What about Joe Biden?

There are strong indications that Vice-President Joe Biden, in light of Hillary Clinton’s stumbles and legal problems, is seriously considering a run for the Democratic presidential nomination.

Democrats, would you rather have Biden than Clinton?  What about if Elizabeth Warren is his running-mate, as is widely speculated.

Republicans, would you rather have Biden than Clinton?  As someone to run against?  As President of the United States?  Would you consider voting for him in the event that someone you really dislike gets the GOP nomination?  Would Elizabeth Warren as his running mate change any of this? [Read more…]

Democrats surging to the left–as is the country?

Democrats in Congress voted against the wishes of their own President in in opposing the free trade bill, which has advanced thanks only to Republicans.  Meanwhile, the socialist Bernie Sanders has all but caught up with Hillary Clinton in New Hampshire and Iowa, attracting some of the biggest crowds of any candidate so far.

Political columnist Dana Milbank says that President Obama and Hillary Clinton may be “on the wrong side of history” (an old Marxist line often used by the president, the assumption being that “history” is inexorably headed to the socialist utopia).

Mr. Milbank also says that the country itself is trending to the left, out of revulsion for conservatives.  Do you think that is true?  Or would a far-left Democratic platform–assuming Mrs. Clinton goes there to fend off her primary challengers–would be the best hope for a Republican victory? [Read more…]

Jim Webb makes Democrat #5

Jim Webb has announced that he is running for the Democratic nomination for president, the fourth candidate challenging Hillary Clinton.

Webb may be one of the most interesting and complex candidates in the race:  Secretary of the Navy for Ronald Reagan, former Senator from Virginia, a Viet Nam War hero, a novelist, a scholar.  Webb is a staunch defender of the military who is anti-war, a populist, someone who is running to the left of Mrs. Clinton who nevertheless has some  conservative positions.  The author of an excellent book on the Scotch-Irish, Webb is an advocate of the Democrats’ old constituency of “the common man,” who in the midst of the recent backlash against the Confederate flag, tried to explain the complexities of that symbol in Southern culture.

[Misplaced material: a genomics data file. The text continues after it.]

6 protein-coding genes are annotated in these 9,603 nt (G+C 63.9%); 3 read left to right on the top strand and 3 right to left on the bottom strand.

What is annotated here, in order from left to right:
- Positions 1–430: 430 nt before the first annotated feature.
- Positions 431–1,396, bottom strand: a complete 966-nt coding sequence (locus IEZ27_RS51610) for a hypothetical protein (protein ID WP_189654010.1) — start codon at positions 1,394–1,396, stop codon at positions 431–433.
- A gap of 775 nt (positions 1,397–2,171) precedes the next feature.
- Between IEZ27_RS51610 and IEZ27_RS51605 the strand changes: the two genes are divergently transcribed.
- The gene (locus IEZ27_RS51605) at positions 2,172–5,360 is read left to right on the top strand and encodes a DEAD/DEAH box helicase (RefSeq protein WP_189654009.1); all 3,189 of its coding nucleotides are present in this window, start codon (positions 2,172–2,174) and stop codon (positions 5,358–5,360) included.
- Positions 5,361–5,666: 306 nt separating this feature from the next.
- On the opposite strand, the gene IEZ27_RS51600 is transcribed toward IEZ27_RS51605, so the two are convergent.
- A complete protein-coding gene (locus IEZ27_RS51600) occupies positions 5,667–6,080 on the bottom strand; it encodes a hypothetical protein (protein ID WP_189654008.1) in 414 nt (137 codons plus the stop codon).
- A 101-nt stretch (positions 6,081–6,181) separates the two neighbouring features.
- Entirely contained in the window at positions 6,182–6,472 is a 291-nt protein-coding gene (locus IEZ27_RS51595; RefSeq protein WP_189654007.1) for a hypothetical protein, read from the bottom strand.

Any of you supporting him?

[Read more…]

Martin O’Malley enters the Democratic race

The rock guitar-playing former governor of Maryland, Martin O’Malley, announced that he is running for president as a Democratic alternative to Hillary Clinton.  He is running to the left of Mrs. Clinton, whom he accuses of supporting wealthy special interests.

Democrats, would you rather have Mr. O’Malley than Mrs. Clinton, who is supposedly more conservative than she is?  Republicans, would you rather have Mrs. Clinton than Mr. O’Malley, since she is supposedly more conservative than she is?  Or does personality, for better or worse, trump policy? [Read more…]

The Democrats’ bench problem

The Democrats have a few pretenders, but no real options to the presidential candidacy of Hillary Clinton.  This is a symptom, according to Josh Kraushaar, of a more serious structural problem for the party.  Democrats have done so poorly in state and local elections that they are lacking good candidates for the higher offices.  They have a few stars that keep getting re-elected, but once they are gone, to use a sports metaphor,  there is no “bench.” [Read more…]

Ideological sorting

In the course of a column on a recent Medicare bill, Michael Gerson observes that in the not-too-distant-past there were liberal Republicans (in the northeast) and conservative Democrats (in the past).  Back then, lawmakers could form coalitions with kindred spirits across the aisle to pass legislation.  But now both parties have undergone “ideological sorting,” so that Democrats are virtually all liberal and Republicans are virtually all conservative.  Thus, votes are along party lines, and the only hope of advancing an agenda is to win a big enough majority to steamroll the other party.  This is why, he says, our politics is so polarizing and it is so difficult to get legislation passed.

Read what Mr. Gerson says after the jump and consider the questions I raise. [Read more…]